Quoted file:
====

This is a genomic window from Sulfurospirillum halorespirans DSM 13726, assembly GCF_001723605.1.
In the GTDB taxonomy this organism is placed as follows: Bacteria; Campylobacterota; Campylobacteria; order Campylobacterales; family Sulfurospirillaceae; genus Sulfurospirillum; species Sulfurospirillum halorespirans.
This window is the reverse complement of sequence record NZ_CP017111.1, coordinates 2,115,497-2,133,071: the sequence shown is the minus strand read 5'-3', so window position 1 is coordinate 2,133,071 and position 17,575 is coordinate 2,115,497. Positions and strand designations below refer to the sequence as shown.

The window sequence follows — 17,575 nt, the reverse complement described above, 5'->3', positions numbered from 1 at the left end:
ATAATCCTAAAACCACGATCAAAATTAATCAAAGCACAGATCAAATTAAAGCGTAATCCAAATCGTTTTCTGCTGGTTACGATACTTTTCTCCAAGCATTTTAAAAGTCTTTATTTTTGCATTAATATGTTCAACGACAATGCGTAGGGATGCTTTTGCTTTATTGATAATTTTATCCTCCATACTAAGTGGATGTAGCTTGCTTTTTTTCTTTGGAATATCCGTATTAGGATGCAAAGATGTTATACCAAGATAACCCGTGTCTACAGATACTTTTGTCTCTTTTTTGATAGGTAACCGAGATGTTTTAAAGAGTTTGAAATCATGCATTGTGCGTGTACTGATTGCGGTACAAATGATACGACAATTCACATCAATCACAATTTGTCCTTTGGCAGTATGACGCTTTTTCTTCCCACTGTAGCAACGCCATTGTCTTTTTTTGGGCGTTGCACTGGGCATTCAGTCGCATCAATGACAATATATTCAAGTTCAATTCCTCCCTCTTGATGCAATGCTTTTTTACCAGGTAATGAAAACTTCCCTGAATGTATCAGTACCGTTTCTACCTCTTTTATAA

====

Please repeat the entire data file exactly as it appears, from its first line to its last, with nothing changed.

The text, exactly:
This is a genomic window from Sulfurospirillum halorespirans DSM 13726, assembly GCF_001723605.1.
In the GTDB taxonomy this organism is placed as follows: Bacteria; Campylobacterota; Campylobacteria; order Campylobacterales; family Sulfurospirillaceae; genus Sulfurospirillum; species Sulfurospirillum halorespirans.
This window is the reverse complement of sequence record NZ_CP017111.1, coordinates 2,115,497-2,133,071: the sequence shown is the minus strand read 5'-3', so window position 1 is coordinate 2,133,071 and position 17,575 is coordinate 2,115,497. Positions and strand designations below refer to the sequence as shown.

The window sequence follows — 17,575 nt, the reverse complement described above, 5'->3', positions numbered from 1 at the left end:
ATAATCCTAAAACCACGATCAAAATTAATCAAAGCACAGATCAAATTAAAGCGTAATCCAAATCGTTTTCTGCTGGTTACGATACTTTTCTCCAAGCATTTTAAAAGTCTTTATTTTTGCATTAATATGTTCAACGACAATGCGTAGGGATGCTTTTGCTTTATTGATAATTTTATCCTCCATACTAAGTGGATGTAGCTTGCTTTTTTTCTTTGGAATATCCGTATTAGGATGCAAAGATGTTATACCAAGATAACCCGTGTCTACAGATACTTTTGTCTCTTTTTTGATAGGTAACCGAGATGTTTTAAAGAGTTTGAAATCATGCATTGTGCGTGTACTGATTGCGGTACAAATGATACGACAATTCACATCAATCACAATTTGTCCTTTGGCAGTATGACGCTTTTTCTTCCCACTGTAGCAACGCCATTGTCTTTTTTTGGGCGTTGCACTGGGCATTCAGTCGCATCAATGACAATATATTCAAGTTCAATTCCTCCCTCTTGATGCAATGCTTTTTTACCAGGTAATGAAAACTTCCCTGAATGTATCAGTACCGTTTCTACCTCTTTTATAA